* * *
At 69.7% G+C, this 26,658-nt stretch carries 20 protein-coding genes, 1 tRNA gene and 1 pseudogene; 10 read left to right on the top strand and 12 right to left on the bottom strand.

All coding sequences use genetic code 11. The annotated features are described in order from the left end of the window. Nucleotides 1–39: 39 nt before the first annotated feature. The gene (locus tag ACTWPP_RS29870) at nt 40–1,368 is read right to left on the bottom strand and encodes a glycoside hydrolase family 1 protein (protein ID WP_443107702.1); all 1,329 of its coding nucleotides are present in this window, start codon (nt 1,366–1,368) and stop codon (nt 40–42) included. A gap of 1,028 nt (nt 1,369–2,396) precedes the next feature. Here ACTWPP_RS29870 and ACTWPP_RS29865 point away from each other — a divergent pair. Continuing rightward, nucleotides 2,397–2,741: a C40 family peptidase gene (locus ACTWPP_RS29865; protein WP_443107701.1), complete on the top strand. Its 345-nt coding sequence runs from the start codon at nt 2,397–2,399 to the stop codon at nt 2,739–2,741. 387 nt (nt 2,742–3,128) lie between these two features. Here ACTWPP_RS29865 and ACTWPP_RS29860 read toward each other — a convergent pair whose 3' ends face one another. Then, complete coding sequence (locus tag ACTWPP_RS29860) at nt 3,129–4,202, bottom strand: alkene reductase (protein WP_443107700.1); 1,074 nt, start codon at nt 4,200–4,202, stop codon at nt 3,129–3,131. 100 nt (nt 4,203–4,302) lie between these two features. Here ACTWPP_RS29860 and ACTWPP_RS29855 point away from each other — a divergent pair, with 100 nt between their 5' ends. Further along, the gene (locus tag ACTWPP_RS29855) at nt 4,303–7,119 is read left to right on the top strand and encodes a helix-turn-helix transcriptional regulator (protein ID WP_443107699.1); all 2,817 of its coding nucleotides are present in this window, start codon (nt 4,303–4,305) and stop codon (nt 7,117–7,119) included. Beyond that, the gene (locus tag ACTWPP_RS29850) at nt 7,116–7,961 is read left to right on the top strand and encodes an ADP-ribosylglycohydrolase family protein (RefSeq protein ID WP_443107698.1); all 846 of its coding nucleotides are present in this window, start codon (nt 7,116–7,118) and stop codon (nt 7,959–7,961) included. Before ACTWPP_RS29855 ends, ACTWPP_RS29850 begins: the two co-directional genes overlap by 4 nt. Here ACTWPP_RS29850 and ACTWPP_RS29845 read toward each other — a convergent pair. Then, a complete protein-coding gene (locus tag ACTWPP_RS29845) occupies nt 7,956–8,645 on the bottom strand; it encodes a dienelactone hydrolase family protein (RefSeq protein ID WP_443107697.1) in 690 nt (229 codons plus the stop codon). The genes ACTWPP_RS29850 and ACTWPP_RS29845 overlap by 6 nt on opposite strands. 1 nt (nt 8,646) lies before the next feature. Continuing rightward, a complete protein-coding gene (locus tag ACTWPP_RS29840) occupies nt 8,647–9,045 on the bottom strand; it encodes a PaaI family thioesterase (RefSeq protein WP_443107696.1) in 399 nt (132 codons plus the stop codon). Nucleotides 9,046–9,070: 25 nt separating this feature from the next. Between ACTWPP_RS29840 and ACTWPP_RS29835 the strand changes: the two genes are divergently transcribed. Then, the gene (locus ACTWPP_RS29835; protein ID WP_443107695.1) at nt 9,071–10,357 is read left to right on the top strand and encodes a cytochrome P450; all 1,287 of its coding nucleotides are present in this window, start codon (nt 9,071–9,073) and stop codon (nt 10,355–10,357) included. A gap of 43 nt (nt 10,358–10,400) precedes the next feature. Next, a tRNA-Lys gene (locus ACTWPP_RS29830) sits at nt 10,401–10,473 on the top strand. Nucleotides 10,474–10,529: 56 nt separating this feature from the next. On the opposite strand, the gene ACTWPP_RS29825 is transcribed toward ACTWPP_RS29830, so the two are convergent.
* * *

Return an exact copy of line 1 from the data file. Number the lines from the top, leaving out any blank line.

At 69.7% G+C, this 26,658-nt stretch carries 20 protein-coding genes, 1 tRNA gene and 1 pseudogene; 10 read left to right on the top strand and 12 right to left on the bottom strand.